With the rise in awareness among professional athletes and concussions over the past decade, the issue of traumatic brain injury is becoming increasingly prevalent in American culture. While high-profile stories continue to make headlines, such as the NFL players reaching a settlement in a brain injury lawsuit against the league that was worth three quarters of a billion dollars, the long-term, permanent effects of concussions and traumatic brain injury affect a broad spectrum of regular Americans, including soldiers, motorists, and those who work in dangerous conditions, such as construction. According to the CDC, approximately 50,000 Americans die every year from brain trauma alone, and nearly 300,000 are hospitalized for a nonfatal brain injury. Among these numbers, many of those survive a brain injury go on to have permanent side-effects from the brain damage.
However, a Texas-based researcher has begun to make significant headway in curtailing the long-term, permanent effects of traumatic injury by taking a completely different approach to treatment. Dr. James Lechleiter of the UT Health Science Center San Antonio recently explained in an interview on Texas Public radio that, “One of the greatest injuries after a trauma is actually increased swelling — brain edema,” told Texas Public Radio. “And so it turns out that the astrocyte is a very important cell type to control that cell swelling.”
Dr. Lechleiter’s approach is to not only treat the short-term injury and side-effects associated with a concussion or brain injury, but also to develop his patented class of compounds that designed to stimulate astrocytes into functioning at a higher capacity as a medium- to long-range approach to treating the swelling that accompanies a traumatic brain injury. this approach would assist in protecting healthy neurons in the wake of a brain injury, thus reducing or even neutralizing additional brain function that leads to disability and a loss of quality of life.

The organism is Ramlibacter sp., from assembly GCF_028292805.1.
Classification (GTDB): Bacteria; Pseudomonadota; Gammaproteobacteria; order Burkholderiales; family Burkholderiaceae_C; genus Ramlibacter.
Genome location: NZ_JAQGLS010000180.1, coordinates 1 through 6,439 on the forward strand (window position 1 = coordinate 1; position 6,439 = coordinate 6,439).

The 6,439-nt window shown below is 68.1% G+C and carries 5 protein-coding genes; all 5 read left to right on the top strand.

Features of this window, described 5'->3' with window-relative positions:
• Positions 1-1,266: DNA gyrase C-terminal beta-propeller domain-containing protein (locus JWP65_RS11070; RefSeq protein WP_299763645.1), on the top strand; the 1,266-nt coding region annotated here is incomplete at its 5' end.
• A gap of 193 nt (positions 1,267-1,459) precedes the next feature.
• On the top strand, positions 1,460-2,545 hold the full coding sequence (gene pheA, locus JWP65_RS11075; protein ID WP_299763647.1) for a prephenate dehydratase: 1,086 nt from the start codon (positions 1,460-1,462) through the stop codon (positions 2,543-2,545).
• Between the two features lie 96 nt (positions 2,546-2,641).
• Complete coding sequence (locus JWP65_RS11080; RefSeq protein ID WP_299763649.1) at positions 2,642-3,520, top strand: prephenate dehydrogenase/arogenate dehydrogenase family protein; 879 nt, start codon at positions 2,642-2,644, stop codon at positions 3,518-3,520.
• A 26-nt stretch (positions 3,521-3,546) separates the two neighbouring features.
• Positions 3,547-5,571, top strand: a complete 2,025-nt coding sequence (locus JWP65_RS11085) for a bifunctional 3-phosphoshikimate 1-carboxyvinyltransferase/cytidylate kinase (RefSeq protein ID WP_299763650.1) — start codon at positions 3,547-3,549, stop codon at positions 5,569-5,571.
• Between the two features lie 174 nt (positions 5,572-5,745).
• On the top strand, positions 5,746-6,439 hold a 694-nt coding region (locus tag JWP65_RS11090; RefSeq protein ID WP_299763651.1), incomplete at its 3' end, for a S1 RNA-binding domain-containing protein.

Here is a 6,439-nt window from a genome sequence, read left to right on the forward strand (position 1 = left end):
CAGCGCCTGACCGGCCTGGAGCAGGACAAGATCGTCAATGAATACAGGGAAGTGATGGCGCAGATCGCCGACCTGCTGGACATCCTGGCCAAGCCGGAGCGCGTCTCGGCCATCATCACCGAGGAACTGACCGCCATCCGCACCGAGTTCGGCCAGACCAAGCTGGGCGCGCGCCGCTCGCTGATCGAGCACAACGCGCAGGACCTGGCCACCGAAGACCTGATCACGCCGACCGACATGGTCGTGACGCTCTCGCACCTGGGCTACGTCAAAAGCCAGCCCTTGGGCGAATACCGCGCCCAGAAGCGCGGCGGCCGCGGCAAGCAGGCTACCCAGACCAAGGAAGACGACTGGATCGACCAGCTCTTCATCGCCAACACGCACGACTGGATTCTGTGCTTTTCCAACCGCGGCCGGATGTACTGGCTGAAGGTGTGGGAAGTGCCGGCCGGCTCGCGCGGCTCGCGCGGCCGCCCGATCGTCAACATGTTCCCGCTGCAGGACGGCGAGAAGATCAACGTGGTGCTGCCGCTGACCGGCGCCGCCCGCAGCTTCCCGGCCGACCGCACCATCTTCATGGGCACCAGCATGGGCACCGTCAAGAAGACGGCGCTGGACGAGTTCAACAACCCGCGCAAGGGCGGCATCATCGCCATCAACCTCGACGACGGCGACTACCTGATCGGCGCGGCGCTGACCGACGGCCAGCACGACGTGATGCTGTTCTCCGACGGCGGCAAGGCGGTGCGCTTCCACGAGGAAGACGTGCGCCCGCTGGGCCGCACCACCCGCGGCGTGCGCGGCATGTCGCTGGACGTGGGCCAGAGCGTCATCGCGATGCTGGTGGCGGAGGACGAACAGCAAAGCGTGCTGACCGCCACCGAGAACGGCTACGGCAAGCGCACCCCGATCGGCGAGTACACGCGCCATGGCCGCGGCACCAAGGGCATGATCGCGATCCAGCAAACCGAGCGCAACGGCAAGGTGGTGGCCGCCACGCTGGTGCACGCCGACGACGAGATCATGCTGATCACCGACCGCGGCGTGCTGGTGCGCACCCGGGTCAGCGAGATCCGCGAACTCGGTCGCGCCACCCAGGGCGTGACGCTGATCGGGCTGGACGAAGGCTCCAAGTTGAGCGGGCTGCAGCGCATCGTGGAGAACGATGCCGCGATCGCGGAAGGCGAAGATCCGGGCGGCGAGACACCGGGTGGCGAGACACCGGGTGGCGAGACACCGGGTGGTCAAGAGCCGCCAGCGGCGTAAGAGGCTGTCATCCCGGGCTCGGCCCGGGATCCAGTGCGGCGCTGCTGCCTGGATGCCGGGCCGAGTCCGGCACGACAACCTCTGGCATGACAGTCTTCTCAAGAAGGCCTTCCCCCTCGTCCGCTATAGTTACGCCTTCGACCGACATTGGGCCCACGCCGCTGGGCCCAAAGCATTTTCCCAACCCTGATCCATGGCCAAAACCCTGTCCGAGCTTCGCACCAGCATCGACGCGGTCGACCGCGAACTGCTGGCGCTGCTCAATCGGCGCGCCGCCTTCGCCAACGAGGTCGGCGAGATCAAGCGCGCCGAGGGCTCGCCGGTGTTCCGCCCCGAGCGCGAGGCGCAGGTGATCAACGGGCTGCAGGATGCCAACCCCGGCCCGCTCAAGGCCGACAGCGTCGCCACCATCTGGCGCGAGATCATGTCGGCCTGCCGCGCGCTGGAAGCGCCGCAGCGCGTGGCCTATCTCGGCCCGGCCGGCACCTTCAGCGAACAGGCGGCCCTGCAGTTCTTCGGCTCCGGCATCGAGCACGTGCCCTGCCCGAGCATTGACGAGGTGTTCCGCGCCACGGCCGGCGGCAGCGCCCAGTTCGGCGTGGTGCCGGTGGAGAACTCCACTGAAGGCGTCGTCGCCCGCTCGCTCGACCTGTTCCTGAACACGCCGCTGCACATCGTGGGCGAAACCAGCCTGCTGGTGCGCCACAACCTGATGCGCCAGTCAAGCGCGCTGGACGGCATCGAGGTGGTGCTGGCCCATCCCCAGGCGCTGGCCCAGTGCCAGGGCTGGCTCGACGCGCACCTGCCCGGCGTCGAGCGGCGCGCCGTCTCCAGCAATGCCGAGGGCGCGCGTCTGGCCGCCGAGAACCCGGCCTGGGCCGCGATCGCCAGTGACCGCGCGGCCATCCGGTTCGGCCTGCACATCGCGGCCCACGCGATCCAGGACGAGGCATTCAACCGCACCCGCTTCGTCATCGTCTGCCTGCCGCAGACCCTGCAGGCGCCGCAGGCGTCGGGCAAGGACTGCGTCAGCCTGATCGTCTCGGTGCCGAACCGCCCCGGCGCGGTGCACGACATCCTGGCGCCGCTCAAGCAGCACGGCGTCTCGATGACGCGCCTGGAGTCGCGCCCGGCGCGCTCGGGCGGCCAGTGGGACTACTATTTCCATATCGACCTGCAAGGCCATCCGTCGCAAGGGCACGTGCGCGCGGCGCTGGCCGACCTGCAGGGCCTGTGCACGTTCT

Brain cells cannot be restored. However, Dr. Lechleiter’s research has revealed that “astrocytes appear to stem further injury when administered quickly after a trauma, according to a press release. In order to further ascertain the efficacy of astrocytes therapy in traumatic brain injury, a series of clinical trials have been scheduled. If the next round of testing reveals positive results, this new treatment approach could greatly improve the outcome of traumatic brain injury for a wide range of patients.